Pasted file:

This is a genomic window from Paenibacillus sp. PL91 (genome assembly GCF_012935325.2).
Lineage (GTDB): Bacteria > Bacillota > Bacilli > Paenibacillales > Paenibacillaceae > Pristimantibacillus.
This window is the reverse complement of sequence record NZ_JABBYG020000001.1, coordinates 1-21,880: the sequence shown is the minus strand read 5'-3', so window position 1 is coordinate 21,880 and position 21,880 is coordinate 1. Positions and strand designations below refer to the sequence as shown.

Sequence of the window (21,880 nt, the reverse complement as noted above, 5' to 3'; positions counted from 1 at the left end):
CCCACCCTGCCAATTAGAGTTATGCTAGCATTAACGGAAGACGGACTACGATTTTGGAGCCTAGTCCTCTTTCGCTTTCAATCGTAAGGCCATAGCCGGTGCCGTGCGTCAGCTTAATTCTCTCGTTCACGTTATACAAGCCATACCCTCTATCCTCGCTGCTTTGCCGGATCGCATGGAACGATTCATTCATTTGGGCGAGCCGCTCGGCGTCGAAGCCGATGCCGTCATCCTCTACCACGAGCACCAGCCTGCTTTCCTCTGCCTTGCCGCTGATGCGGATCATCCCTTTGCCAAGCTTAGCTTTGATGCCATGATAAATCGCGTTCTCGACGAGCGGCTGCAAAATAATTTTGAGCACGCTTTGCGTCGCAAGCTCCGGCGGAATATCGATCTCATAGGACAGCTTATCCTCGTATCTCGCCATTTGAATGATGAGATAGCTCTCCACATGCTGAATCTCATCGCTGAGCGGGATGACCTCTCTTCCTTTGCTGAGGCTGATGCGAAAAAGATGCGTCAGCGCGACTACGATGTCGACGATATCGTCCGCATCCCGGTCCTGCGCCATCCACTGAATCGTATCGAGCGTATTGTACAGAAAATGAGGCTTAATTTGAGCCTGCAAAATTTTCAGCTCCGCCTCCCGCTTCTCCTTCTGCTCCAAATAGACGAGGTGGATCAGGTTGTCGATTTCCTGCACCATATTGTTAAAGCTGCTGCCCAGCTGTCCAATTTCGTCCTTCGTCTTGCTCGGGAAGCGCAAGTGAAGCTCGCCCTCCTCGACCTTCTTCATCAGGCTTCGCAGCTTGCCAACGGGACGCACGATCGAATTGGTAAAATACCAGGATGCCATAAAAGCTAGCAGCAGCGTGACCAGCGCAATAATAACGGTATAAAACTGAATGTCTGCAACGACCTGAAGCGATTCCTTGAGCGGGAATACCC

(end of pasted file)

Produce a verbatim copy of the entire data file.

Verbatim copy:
This is a genomic window from Paenibacillus sp. PL91 (genome assembly GCF_012935325.2).
Lineage (GTDB): Bacteria > Bacillota > Bacilli > Paenibacillales > Paenibacillaceae > Pristimantibacillus.
This window is the reverse complement of sequence record NZ_JABBYG020000001.1, coordinates 1-21,880: the sequence shown is the minus strand read 5'-3', so window position 1 is coordinate 21,880 and position 21,880 is coordinate 1. Positions and strand designations below refer to the sequence as shown.

Sequence of the window (21,880 nt, the reverse complement as noted above, 5' to 3'; positions counted from 1 at the left end):
CCCACCCTGCCAATTAGAGTTATGCTAGCATTAACGGAAGACGGACTACGATTTTGGAGCCTAGTCCTCTTTCGCTTTCAATCGTAAGGCCATAGCCGGTGCCGTGCGTCAGCTTAATTCTCTCGTTCACGTTATACAAGCCATACCCTCTATCCTCGCTGCTTTGCCGGATCGCATGGAACGATTCATTCATTTGGGCGAGCCGCTCGGCGTCGAAGCCGATGCCGTCATCCTCTACCACGAGCACCAGCCTGCTTTCCTCTGCCTTGCCGCTGATGCGGATCATCCCTTTGCCAAGCTTAGCTTTGATGCCATGATAAATCGCGTTCTCGACGAGCGGCTGCAAAATAATTTTGAGCACGCTTTGCGTCGCAAGCTCCGGCGGAATATCGATCTCATAGGACAGCTTATCCTCGTATCTCGCCATTTGAATGATGAGATAGCTCTCCACATGCTGAATCTCATCGCTGAGCGGGATGACCTCTCTTCCTTTGCTGAGGCTGATGCGAAAAAGATGCGTCAGCGCGACTACGATGTCGACGATATCGTCCGCATCCCGGTCCTGCGCCATCCACTGAATCGTATCGAGCGTATTGTACAGAAAATGAGGCTTAATTTGAGCCTGCAAAATTTTCAGCTCCGCCTCCCGCTTCTCCTTCTGCTCCAAATAGACGAGGTGGATCAGGTTGTCGATTTCCTGCACCATATTGTTAAAGCTGCTGCCCAGCTGTCCAATTTCGTCCTTCGTCTTGCTCGGGAAGCGCAAGTGAAGCTCGCCCTCCTCGACCTTCTTCATCAGGCTTCGCAGCTTGCCAACGGGACGCACGATCGAATTGGTAAAATACCAGGATGCCATAAAAGCTAGCAGCAGCGTGACCAGCGCAATAATAACGGTATAAAACTGAATGTCTGCAACGACCTGAAGCGATTCCTTGAGCGGGAATACCC